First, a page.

Wednesday, April 8, 2009
This evening as I was riding home, I caught up with another cyclist just as I had taken a turn into the 15 mph west wind. I'm still riding my beast of an ancient mountain bike and was wearing my nylon shells, so I was basically a big sail. The cyclist I caught was wearing a nice kit and riding a nice bike, so I figured I'd tuck in behind him and let him pace me into the wind for a bit.
Drafting another cyclist is remarkably effective. That's why you see pros do it in the races all the time. The thing is, in order to get the benefit of the draft, you have to follow fairly closely. There is some skill involved in doing this, but generally people won't try it unless they're pretty comfortable on the bike. There's also a lot of etiquette around what you should do if you catch another cyclist, but generally you should just acknowledge each others presence and then offer to take turn on the front after a while.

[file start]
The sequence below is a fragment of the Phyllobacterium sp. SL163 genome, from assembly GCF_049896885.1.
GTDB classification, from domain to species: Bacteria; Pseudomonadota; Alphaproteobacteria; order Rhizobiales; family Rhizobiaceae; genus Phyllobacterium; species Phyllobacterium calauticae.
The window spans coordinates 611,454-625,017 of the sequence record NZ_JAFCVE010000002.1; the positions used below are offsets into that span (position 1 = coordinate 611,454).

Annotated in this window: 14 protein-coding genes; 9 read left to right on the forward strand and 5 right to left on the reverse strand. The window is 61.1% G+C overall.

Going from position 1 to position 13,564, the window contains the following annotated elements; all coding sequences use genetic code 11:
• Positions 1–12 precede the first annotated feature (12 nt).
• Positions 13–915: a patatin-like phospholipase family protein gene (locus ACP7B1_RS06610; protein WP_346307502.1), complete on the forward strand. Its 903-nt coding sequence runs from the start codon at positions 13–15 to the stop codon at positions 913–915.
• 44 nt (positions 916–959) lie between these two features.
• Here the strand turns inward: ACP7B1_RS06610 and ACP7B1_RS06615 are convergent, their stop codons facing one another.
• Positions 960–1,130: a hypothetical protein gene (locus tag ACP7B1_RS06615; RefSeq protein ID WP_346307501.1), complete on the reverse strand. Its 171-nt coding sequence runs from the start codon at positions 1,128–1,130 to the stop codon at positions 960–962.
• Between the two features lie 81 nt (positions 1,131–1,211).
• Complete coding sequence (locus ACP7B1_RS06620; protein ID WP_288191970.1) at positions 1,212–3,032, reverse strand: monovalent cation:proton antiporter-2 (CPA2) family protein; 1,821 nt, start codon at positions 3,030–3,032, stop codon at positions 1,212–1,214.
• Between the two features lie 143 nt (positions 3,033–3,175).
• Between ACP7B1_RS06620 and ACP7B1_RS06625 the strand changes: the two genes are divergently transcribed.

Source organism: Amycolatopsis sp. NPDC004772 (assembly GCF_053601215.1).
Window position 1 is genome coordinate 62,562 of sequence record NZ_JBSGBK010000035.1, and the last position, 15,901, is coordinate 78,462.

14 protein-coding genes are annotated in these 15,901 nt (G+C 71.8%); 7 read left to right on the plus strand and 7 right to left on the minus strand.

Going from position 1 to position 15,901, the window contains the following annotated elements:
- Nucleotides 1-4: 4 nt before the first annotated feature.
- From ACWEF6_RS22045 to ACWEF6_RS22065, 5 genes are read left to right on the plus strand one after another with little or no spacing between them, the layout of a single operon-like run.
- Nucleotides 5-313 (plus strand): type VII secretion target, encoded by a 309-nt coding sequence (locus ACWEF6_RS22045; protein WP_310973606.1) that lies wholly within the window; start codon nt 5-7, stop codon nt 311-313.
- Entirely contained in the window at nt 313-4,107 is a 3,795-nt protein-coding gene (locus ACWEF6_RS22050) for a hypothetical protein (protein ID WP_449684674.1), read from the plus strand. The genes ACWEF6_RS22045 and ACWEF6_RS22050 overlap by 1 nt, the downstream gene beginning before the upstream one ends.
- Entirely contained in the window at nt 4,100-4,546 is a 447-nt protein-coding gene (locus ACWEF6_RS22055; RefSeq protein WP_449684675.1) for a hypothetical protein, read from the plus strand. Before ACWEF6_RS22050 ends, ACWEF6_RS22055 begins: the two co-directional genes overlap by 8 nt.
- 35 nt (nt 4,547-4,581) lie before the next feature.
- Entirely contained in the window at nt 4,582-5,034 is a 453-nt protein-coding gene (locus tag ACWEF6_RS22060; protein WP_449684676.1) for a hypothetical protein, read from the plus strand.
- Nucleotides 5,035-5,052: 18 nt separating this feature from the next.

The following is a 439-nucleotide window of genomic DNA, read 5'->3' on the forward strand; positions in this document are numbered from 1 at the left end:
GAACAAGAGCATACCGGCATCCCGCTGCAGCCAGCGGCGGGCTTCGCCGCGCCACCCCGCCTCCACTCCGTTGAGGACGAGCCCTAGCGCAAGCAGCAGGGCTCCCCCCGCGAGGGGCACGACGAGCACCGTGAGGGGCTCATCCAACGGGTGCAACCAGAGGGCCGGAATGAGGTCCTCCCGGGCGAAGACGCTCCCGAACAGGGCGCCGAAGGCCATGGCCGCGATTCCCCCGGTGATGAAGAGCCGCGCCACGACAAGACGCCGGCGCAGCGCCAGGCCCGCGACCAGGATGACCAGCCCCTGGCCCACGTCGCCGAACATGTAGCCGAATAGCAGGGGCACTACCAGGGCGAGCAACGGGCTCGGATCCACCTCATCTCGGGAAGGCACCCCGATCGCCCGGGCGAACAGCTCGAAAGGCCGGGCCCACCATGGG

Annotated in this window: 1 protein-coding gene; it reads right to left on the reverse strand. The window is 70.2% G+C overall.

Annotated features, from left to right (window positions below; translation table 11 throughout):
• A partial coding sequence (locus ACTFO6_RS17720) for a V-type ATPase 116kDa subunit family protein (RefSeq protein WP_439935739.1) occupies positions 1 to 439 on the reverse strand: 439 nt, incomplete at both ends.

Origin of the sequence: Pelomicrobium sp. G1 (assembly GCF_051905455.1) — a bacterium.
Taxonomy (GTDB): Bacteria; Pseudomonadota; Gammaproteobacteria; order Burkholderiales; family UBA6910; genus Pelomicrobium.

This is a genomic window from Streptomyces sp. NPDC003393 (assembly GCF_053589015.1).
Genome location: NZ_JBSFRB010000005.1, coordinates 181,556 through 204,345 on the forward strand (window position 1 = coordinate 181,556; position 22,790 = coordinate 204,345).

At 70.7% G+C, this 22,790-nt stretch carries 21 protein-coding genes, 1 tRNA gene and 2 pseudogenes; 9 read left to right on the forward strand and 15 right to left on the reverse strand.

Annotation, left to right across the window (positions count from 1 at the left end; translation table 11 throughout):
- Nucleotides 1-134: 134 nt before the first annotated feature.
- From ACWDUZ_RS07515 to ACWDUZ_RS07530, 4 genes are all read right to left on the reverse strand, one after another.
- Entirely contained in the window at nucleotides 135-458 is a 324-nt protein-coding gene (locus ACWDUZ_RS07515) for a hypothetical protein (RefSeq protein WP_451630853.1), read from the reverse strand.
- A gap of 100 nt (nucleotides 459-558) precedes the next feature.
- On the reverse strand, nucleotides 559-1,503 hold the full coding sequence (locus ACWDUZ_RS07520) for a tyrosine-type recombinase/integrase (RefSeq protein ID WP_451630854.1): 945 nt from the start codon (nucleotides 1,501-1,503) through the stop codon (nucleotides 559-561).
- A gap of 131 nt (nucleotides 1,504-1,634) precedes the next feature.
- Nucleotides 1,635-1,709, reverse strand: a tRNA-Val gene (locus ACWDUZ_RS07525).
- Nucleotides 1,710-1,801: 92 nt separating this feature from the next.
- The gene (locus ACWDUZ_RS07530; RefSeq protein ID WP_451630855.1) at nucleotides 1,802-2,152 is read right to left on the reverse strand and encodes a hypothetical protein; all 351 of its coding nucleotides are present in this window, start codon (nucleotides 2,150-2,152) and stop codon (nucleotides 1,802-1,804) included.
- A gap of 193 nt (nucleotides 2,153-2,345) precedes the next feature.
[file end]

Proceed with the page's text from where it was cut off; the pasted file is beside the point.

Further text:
So as I fell in behind the other cyclist, I saw him look back at me and I gave him a nod and a smile. He kept looking back at me though, so I said "Hope you don't mind if I catch your draft for a bit while we're heading into the wind." Instead of responding, he slowed down and waved me around saying something. I pulled up alongside and said, "What?" He said "You're too close, I'm not comfortable with that."
"Okay, sorry." I said. But I'm thinking, you're on a nice Giant road bike. You're kitted out in race-cut spandex. And you're not comfortable with someone drafting you? If you were some kid on a fixie or another commuter I would understand, but a roadie in full kit?
So I did what any self-respecting cyclist would do. I put my head down over the handlebars of my 40 pound tank of a mountain bike, dialed it up into the highest gear-- a paltry 44x13-- and proceeded to put the hammer down, leaving him in my dust.
Moral of the story: if you're going to wear the kit, learn the rules.